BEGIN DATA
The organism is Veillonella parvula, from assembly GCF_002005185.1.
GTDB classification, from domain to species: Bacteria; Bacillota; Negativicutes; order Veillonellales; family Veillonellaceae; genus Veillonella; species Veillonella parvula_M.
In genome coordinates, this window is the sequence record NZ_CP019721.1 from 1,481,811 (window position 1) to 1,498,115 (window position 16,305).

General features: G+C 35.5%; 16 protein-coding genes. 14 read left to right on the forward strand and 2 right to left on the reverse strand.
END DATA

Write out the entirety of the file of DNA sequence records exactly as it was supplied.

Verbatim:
The organism is Veillonella parvula, from assembly GCF_002005185.1.
GTDB classification, from domain to species: Bacteria; Bacillota; Negativicutes; order Veillonellales; family Veillonellaceae; genus Veillonella; species Veillonella parvula_M.
In genome coordinates, this window is the sequence record NZ_CP019721.1 from 1,481,811 (window position 1) to 1,498,115 (window position 16,305).

General features: G+C 35.5%; 16 protein-coding genes. 14 read left to right on the forward strand and 2 right to left on the reverse strand.